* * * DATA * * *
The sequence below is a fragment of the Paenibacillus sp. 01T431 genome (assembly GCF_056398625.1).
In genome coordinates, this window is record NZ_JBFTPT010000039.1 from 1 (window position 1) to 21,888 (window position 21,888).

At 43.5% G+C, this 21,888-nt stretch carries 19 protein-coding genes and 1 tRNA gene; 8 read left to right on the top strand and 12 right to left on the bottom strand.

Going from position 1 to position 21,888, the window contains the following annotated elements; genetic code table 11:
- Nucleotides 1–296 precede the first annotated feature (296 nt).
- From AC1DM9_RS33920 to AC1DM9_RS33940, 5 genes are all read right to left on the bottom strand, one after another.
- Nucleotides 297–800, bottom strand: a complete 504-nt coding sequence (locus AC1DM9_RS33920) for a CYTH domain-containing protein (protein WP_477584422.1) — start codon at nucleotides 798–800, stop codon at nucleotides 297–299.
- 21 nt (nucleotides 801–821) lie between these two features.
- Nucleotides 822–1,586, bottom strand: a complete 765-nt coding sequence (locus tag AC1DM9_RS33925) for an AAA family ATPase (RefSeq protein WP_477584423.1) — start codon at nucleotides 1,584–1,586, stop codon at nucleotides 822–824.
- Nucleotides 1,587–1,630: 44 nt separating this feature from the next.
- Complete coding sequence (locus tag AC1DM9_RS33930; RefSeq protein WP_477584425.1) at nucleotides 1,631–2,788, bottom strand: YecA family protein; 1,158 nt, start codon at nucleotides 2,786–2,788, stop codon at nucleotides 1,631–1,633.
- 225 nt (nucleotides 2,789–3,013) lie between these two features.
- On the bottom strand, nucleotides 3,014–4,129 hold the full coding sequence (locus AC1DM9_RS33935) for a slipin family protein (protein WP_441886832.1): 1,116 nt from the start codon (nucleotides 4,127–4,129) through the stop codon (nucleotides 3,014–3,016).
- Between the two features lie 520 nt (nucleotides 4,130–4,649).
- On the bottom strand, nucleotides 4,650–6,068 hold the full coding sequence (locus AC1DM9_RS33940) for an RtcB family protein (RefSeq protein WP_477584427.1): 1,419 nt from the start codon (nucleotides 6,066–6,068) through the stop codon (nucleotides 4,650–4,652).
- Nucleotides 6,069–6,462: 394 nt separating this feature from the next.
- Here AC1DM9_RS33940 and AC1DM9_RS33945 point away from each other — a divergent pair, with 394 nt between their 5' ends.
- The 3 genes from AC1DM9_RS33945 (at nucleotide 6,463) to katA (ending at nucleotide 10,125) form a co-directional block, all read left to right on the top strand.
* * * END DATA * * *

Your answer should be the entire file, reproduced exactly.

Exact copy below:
The sequence below is a fragment of the Paenibacillus sp. 01T431 genome (assembly GCF_056398625.1).
In genome coordinates, this window is record NZ_JBFTPT010000039.1 from 1 (window position 1) to 21,888 (window position 21,888).

At 43.5% G+C, this 21,888-nt stretch carries 19 protein-coding genes and 1 tRNA gene; 8 read left to right on the top strand and 12 right to left on the bottom strand.

Going from position 1 to position 21,888, the window contains the following annotated elements; genetic code table 11:
- Nucleotides 1–296 precede the first annotated feature (296 nt).
- From AC1DM9_RS33920 to AC1DM9_RS33940, 5 genes are all read right to left on the bottom strand, one after another.
- Nucleotides 297–800, bottom strand: a complete 504-nt coding sequence (locus AC1DM9_RS33920) for a CYTH domain-containing protein (protein WP_477584422.1) — start codon at nucleotides 798–800, stop codon at nucleotides 297–299.
- 21 nt (nucleotides 801–821) lie between these two features.
- Nucleotides 822–1,586, bottom strand: a complete 765-nt coding sequence (locus tag AC1DM9_RS33925) for an AAA family ATPase (RefSeq protein WP_477584423.1) — start codon at nucleotides 1,584–1,586, stop codon at nucleotides 822–824.
- Nucleotides 1,587–1,630: 44 nt separating this feature from the next.
- Complete coding sequence (locus tag AC1DM9_RS33930; RefSeq protein WP_477584425.1) at nucleotides 1,631–2,788, bottom strand: YecA family protein; 1,158 nt, start codon at nucleotides 2,786–2,788, stop codon at nucleotides 1,631–1,633.
- 225 nt (nucleotides 2,789–3,013) lie between these two features.
- On the bottom strand, nucleotides 3,014–4,129 hold the full coding sequence (locus AC1DM9_RS33935) for a slipin family protein (protein WP_441886832.1): 1,116 nt from the start codon (nucleotides 4,127–4,129) through the stop codon (nucleotides 3,014–3,016).
- Between the two features lie 520 nt (nucleotides 4,130–4,649).
- On the bottom strand, nucleotides 4,650–6,068 hold the full coding sequence (locus AC1DM9_RS33940) for an RtcB family protein (RefSeq protein WP_477584427.1): 1,419 nt from the start codon (nucleotides 6,066–6,068) through the stop codon (nucleotides 4,650–4,652).
- Nucleotides 6,069–6,462: 394 nt separating this feature from the next.
- Here AC1DM9_RS33940 and AC1DM9_RS33945 point away from each other — a divergent pair, with 394 nt between their 5' ends.
- The 3 genes from AC1DM9_RS33945 (at nucleotide 6,463) to katA (ending at nucleotide 10,125) form a co-directional block, all read left to right on the top strand.